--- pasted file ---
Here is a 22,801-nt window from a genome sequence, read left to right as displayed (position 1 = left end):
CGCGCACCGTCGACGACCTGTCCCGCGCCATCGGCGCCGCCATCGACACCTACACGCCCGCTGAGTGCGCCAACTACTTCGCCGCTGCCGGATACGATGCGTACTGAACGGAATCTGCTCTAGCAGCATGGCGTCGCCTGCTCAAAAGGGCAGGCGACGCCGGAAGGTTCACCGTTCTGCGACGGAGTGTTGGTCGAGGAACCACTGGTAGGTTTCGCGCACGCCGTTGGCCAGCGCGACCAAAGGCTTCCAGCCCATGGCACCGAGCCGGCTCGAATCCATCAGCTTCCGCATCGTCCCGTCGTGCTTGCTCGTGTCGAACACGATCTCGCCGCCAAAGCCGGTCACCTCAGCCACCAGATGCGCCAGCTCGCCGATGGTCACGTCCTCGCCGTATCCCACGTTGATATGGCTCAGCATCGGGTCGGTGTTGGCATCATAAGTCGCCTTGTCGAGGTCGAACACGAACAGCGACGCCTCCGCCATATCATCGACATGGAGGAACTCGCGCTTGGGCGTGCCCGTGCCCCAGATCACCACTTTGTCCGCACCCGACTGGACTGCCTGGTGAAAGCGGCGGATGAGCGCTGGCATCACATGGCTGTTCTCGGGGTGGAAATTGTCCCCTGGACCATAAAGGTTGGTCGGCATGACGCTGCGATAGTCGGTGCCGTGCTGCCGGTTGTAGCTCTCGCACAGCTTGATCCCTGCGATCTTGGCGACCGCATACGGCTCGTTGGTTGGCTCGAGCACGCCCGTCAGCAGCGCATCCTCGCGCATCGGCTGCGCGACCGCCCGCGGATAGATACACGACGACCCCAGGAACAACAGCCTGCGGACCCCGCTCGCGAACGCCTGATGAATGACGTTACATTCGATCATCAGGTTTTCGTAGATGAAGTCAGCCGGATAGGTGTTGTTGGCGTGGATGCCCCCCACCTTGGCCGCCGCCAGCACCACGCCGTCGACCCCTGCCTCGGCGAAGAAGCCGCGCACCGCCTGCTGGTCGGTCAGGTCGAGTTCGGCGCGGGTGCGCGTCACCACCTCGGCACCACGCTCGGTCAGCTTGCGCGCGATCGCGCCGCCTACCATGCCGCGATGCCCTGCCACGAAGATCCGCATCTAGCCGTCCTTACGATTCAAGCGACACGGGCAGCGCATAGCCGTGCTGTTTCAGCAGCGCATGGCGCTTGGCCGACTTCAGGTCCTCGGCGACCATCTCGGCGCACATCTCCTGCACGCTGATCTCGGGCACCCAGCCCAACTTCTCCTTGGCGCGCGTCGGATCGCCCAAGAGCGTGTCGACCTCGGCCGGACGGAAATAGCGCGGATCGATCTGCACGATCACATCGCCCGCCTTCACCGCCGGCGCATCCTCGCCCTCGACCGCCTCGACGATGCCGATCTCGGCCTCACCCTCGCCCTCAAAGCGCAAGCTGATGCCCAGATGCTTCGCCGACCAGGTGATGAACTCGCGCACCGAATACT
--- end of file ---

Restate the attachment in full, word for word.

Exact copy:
Here is a 22,801-nt window from a genome sequence, read left to right as displayed (position 1 = left end):
CGCGCACCGTCGACGACCTGTCCCGCGCCATCGGCGCCGCCATCGACACCTACACGCCCGCTGAGTGCGCCAACTACTTCGCCGCTGCCGGATACGATGCGTACTGAACGGAATCTGCTCTAGCAGCATGGCGTCGCCTGCTCAAAAGGGCAGGCGACGCCGGAAGGTTCACCGTTCTGCGACGGAGTGTTGGTCGAGGAACCACTGGTAGGTTTCGCGCACGCCGTTGGCCAGCGCGACCAAAGGCTTCCAGCCCATGGCACCGAGCCGGCTCGAATCCATCAGCTTCCGCATCGTCCCGTCGTGCTTGCTCGTGTCGAACACGATCTCGCCGCCAAAGCCGGTCACCTCAGCCACCAGATGCGCCAGCTCGCCGATGGTCACGTCCTCGCCGTATCCCACGTTGATATGGCTCAGCATCGGGTCGGTGTTGGCATCATAAGTCGCCTTGTCGAGGTCGAACACGAACAGCGACGCCTCCGCCATATCATCGACATGGAGGAACTCGCGCTTGGGCGTGCCCGTGCCCCAGATCACCACTTTGTCCGCACCCGACTGGACTGCCTGGTGAAAGCGGCGGATGAGCGCTGGCATCACATGGCTGTTCTCGGGGTGGAAATTGTCCCCTGGACCATAAAGGTTGGTCGGCATGACGCTGCGATAGTCGGTGCCGTGCTGCCGGTTGTAGCTCTCGCACAGCTTGATCCCTGCGATCTTGGCGACCGCATACGGCTCGTTGGTTGGCTCGAGCACGCCCGTCAGCAGCGCATCCTCGCGCATCGGCTGCGCGACCGCCCGCGGATAGATACACGACGACCCCAGGAACAACAGCCTGCGGACCCCGCTCGCGAACGCCTGATGAATGACGTTACATTCGATCATCAGGTTTTCGTAGATGAAGTCAGCCGGATAGGTGTTGTTGGCGTGGATGCCCCCCACCTTGGCCGCCGCCAGCACCACGCCGTCGACCCCTGCCTCGGCGAAGAAGCCGCGCACCGCCTGCTGGTCGGTCAGGTCGAGTTCGGCGCGGGTGCGCGTCACCACCTCGGCACCACGCTCGGTCAGCTTGCGCGCGATCGCGCCGCCTACCATGCCGCGATGCCCTGCCACGAAGATCCGCATCTAGCCGTCCTTACGATTCAAGCGACACGGGCAGCGCATAGCCGTGCTGTTTCAGCAGCGCATGGCGCTTGGCCGACTTCAGGTCCTCGGCGACCATCTCGGCGCACATCTCCTGCACGCTGATCTCGGGCACCCAGCCCAACTTCTCCTTGGCGCGCGTCGGATCGCCCAAGAGCGTGTCGACCTCGGCCGGACGGAAATAGCGCGGATCGATCTGCACGATCACATCGCCCGCCTTCACCGCCGGCGCATCCTCGCCCTCGACCGCCTCGACGATGCCGATCTCGGCCTCACCCTCGCCCTCAAAGCGCAAGCTGATGCCCAGATGCTTCGCCGACCAGGTGATGAACTCGCGCACCGAATACT